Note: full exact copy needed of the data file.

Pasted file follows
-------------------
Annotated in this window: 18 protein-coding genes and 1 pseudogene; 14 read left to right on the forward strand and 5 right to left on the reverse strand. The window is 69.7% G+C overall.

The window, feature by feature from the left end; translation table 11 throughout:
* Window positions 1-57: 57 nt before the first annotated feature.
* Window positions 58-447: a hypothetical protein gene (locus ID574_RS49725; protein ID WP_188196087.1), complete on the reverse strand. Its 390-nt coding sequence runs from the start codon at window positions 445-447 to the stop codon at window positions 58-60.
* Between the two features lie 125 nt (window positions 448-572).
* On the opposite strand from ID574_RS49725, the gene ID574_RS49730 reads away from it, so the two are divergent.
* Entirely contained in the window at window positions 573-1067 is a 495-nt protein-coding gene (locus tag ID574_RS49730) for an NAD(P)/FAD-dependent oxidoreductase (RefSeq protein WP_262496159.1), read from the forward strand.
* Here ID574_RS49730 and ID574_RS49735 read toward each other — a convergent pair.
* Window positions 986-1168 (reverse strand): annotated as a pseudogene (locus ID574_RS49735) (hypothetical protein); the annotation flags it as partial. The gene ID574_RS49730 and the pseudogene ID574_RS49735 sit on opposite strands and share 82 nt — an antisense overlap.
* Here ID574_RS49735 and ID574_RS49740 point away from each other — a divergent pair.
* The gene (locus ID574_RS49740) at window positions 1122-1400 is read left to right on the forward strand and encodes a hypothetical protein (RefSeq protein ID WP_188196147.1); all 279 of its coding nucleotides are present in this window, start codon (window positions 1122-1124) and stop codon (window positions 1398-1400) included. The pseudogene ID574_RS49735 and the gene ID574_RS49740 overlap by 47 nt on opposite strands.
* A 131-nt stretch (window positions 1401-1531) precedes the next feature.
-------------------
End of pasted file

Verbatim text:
Annotated in this window: 18 protein-coding genes and 1 pseudogene; 14 read left to right on the forward strand and 5 right to left on the reverse strand. The window is 69.7% G+C overall.

The window, feature by feature from the left end; translation table 11 throughout:
* Window positions 1-57: 57 nt before the first annotated feature.
* Window positions 58-447: a hypothetical protein gene (locus ID574_RS49725; protein ID WP_188196087.1), complete on the reverse strand. Its 390-nt coding sequence runs from the start codon at window positions 445-447 to the stop codon at window positions 58-60.
* Between the two features lie 125 nt (window positions 448-572).
* On the opposite strand from ID574_RS49725, the gene ID574_RS49730 reads away from it, so the two are divergent.
* Entirely contained in the window at window positions 573-1067 is a 495-nt protein-coding gene (locus tag ID574_RS49730) for an NAD(P)/FAD-dependent oxidoreductase (RefSeq protein WP_262496159.1), read from the forward strand.
* Here ID574_RS49730 and ID574_RS49735 read toward each other — a convergent pair.
* Window positions 986-1168 (reverse strand): annotated as a pseudogene (locus ID574_RS49735) (hypothetical protein); the annotation flags it as partial. The gene ID574_RS49730 and the pseudogene ID574_RS49735 sit on opposite strands and share 82 nt — an antisense overlap.
* Here ID574_RS49735 and ID574_RS49740 point away from each other — a divergent pair.
* The gene (locus ID574_RS49740) at window positions 1122-1400 is read left to right on the forward strand and encodes a hypothetical protein (RefSeq protein ID WP_188196147.1); all 279 of its coding nucleotides are present in this window, start codon (window positions 1122-1124) and stop codon (window positions 1398-1400) included. The pseudogene ID574_RS49735 and the gene ID574_RS49740 overlap by 47 nt on opposite strands.
* A 131-nt stretch (window positions 1401-1531) precedes the next feature.